I am not a big fan of the motley fool( just ask EB), so I often look for a secondary validation.
According to coinbase, the above statement may not be correct. It has a list of the 5 largest miners, and only one is in China ( see Coinbase
So much to learn about digital currencies, mining, distributed ledgers etc, and so little time.

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post Posted: May 25 2021, 11:55 PM
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There seems to be a few ducks lining up hat may put the brakes on various forms of cryptocurrency, some political, some financial, some moral.
But now a new problem has emerged distributed ledger type currencies.
Google has announce plans for a commercial Quantum computer by 2029.
So, what would that do for crypto currencies among other things?
From Mishtalk

Let's explore quantum computing, problems it might solve, and what it will do to current security protocols and blockchain.What is a Quantum Computer?

The New Scientist answers the question What is a Quantum Computer?

Classical computers, which include smartphones and laptops, encode information in binary “bits” that can either be 0s or 1s. In a quantum computer, the basic unit of memory is a quantum bit or qubit.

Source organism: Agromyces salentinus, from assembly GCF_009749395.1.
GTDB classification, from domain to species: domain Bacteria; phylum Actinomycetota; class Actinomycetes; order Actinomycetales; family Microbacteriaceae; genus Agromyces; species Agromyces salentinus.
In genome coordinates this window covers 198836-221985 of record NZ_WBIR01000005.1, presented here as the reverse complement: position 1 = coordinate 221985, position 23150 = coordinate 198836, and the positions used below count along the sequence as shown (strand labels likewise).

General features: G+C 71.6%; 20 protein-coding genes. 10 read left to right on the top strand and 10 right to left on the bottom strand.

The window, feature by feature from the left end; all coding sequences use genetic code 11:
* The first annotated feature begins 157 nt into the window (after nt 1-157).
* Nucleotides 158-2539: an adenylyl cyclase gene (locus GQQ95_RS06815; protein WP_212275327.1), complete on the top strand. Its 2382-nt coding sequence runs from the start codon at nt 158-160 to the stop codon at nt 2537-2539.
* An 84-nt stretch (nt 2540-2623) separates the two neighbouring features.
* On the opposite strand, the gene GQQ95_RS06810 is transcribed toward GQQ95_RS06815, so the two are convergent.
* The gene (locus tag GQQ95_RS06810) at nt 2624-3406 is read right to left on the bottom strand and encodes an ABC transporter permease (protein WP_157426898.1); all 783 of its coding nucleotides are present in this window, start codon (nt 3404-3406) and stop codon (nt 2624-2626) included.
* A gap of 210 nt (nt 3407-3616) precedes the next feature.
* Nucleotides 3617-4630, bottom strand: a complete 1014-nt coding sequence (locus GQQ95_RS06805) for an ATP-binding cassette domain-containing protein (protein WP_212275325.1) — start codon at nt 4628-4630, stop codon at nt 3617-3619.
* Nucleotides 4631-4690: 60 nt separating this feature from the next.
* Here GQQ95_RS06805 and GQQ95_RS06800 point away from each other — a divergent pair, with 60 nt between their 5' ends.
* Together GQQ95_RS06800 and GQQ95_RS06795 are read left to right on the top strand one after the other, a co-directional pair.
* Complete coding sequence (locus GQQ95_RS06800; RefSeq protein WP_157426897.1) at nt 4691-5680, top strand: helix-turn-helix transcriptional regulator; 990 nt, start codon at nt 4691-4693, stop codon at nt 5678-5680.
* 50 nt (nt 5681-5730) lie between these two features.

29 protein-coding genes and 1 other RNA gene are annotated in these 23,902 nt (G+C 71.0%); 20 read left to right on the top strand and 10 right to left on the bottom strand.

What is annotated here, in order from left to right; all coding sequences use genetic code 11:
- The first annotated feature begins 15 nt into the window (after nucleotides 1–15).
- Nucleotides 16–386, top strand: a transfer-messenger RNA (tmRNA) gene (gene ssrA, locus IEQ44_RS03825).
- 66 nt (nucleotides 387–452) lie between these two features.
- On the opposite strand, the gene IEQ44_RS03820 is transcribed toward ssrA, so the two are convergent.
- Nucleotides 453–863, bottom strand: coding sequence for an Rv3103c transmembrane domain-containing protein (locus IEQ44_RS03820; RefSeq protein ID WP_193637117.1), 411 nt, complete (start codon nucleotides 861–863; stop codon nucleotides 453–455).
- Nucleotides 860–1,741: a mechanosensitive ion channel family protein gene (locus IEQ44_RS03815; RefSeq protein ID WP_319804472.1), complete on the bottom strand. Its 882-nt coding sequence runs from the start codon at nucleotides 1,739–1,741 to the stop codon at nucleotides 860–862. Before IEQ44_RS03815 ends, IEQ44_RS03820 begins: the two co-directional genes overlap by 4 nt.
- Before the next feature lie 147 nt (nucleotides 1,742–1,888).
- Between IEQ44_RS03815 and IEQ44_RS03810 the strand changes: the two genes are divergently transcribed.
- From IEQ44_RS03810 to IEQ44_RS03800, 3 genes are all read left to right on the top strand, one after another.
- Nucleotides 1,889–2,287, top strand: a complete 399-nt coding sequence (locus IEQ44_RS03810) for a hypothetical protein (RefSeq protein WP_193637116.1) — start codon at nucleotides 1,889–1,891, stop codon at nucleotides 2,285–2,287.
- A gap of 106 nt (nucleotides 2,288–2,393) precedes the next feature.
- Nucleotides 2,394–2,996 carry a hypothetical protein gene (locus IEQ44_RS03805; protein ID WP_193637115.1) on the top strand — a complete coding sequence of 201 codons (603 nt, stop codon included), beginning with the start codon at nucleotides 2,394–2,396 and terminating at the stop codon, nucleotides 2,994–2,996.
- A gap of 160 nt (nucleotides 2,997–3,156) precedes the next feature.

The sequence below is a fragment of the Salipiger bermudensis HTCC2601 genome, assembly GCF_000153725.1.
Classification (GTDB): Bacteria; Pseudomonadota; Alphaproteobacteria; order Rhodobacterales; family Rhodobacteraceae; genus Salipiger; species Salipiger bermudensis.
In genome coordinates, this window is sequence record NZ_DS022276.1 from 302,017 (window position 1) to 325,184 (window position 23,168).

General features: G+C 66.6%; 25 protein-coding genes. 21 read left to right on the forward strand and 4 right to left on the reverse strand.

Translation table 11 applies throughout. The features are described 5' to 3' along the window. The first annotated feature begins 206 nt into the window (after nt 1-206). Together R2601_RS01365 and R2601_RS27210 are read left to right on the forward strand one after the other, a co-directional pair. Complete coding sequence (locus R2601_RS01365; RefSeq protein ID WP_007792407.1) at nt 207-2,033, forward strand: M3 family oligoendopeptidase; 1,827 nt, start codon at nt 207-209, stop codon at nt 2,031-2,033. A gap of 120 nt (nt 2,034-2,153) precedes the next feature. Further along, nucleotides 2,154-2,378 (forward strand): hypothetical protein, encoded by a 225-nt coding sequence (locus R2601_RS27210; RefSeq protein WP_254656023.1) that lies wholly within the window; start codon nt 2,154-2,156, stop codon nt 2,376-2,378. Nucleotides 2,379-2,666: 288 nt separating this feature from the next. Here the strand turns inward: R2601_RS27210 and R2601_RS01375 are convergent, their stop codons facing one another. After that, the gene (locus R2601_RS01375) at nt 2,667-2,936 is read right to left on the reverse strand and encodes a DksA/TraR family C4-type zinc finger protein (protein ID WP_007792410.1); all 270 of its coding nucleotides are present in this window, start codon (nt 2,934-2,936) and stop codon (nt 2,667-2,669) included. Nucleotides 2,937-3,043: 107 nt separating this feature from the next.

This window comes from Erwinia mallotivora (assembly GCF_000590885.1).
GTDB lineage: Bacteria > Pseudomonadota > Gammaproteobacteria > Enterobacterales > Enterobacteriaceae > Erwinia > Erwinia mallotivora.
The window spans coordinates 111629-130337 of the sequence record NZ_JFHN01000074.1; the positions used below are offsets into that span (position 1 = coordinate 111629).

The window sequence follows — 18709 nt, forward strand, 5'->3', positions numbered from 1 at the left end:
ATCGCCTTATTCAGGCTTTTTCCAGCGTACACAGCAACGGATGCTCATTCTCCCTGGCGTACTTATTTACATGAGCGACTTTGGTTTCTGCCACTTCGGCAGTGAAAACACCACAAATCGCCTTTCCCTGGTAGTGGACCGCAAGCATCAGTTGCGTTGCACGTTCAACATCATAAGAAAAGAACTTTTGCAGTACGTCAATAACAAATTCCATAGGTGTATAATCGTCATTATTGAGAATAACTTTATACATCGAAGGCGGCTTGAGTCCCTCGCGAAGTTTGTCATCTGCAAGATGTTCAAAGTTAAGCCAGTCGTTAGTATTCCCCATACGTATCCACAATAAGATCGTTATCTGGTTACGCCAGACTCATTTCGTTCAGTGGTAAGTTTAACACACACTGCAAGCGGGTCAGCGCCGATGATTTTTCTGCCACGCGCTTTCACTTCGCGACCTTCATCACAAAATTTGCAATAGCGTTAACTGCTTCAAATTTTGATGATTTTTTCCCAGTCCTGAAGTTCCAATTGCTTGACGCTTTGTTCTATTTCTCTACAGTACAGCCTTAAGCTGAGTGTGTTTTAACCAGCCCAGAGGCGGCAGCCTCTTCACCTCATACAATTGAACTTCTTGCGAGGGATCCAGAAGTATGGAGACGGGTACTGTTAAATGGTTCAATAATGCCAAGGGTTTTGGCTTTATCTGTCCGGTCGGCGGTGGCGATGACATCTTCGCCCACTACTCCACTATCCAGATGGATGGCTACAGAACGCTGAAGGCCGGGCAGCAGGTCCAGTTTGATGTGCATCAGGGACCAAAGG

For instance, eight bits is enough for a classical computer to represent any number between 0 and 255. But eight qubits is enough for a quantum computer to represent every number between 0 and 255 at the same time. A few hundred entangled qubits would be enough to represent more numbers than there are atoms in the universe.

In situations where there are a large number of possible combinations, quantum computers can consider them simultaneously. Examples include trying to find the prime factors of a very large number or the best route between two places.
Since Google announced that it achieved quantum supremacy there has been an increasing number of articles on the web predicting the demise of currently used cryptography in general, and Bitcoin in particular. The goal of this article is to present a balanced view regarding the risks that quantum computers pose to Bitcoin.

All known (classical) algorithms to derive the private key from the public key require an astronomical amount of time to perform such a computation and are therefore not practical. However, in 1994, the mathematician Peter Shor published a quantum algorithm that can break the security assumption of the most common algorithms of asymmetric cryptography. This means that anyone with a sufficiently large quantum computer could use this algorithm to derive a private key from its corresponding public key, and thus, falsify any digital signature.